How to Safely Remove a Bearing WallJo Koenig
It looks so easy on TV, right? The designer points at a wall and tells the construction crew to demolish it. But this could be one of those scenarios that should come with the disclaimer: “Don’t Try This At Home!” Especially if the wall in question is a load-bearing wall.
If you are longing for a more open floor plan, you have no doubt considered pulling out your trusty sledge hammer and laying waste to the obstructing wall. However, it is a good idea to consult first, demolish later. After all, a bearing wall is an integral part of the structure that keeps your house from falling down.
It Takes Practice
C&R Remodeling has been taking out walls and adding appropriate structural support since 1961. When you do it all the time, such crucial procedures become second nature.
Here is the process involved in this particular project:
With the walls removed and the space opened up, C&R will move forward with a full kitchen remodel for these homeowners. Watch for updates–the transformation is going to be dramatic!
The remodeling plan for this kitchen area called for a flush ceiling with no exposed beams used to carry the second story structural weight. C&R Architect, Steve Schwanke, devised a plan to install a steel I-Beam which would be small enough to fit underneath the sheetrock ceiling. The result is continuous visual flow throughout the room. In addition, C&R’s interior designers had a free hand in laying out the kitchen, unhampered by existing structural elements. We are looking forward to seeing how this kitchen turns out and we will share more progress photos in the days to come.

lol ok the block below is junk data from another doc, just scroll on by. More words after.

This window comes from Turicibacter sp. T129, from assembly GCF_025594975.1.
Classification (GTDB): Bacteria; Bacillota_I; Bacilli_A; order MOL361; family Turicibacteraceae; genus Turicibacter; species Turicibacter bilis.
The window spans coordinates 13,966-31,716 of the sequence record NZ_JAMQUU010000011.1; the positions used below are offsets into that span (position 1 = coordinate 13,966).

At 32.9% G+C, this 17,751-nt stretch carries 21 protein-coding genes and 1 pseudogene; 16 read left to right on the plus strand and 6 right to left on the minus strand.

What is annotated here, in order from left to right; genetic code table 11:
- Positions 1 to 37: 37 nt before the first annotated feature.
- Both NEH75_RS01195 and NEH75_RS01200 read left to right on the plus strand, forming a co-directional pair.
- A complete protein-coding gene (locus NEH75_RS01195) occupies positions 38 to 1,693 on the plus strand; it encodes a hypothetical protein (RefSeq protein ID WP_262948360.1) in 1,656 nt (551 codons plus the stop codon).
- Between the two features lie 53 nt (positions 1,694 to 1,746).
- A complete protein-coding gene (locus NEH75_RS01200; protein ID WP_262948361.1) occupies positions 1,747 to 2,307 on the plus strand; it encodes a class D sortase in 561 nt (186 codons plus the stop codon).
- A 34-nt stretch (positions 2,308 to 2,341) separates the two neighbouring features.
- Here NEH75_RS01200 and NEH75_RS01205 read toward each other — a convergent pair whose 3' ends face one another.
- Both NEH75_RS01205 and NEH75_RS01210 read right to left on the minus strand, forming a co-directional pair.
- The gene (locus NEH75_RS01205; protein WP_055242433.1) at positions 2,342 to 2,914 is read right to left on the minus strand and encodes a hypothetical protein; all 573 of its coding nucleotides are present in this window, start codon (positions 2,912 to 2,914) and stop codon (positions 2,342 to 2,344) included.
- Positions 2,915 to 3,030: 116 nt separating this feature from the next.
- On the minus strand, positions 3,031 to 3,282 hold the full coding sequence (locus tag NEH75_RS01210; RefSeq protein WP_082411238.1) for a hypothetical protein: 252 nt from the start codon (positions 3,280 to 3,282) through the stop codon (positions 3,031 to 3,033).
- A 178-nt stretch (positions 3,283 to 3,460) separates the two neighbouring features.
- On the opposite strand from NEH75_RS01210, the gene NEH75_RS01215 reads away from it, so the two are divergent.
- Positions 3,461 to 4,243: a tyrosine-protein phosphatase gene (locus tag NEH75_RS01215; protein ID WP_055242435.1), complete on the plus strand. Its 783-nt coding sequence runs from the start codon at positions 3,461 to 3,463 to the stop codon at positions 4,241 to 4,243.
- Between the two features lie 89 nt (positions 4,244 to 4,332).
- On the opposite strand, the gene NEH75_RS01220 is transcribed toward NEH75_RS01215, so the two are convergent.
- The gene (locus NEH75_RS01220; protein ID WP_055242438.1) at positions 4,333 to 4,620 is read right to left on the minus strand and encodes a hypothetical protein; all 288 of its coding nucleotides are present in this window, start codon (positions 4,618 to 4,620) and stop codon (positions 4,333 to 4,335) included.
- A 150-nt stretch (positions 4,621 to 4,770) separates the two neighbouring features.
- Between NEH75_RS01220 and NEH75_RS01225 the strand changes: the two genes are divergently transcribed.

Have you been considering a more open floor plan? Just removing one wall can make a world of difference in style and convenience. Contact us today to arrange for a free in-home consultation. Our experts are ready to help!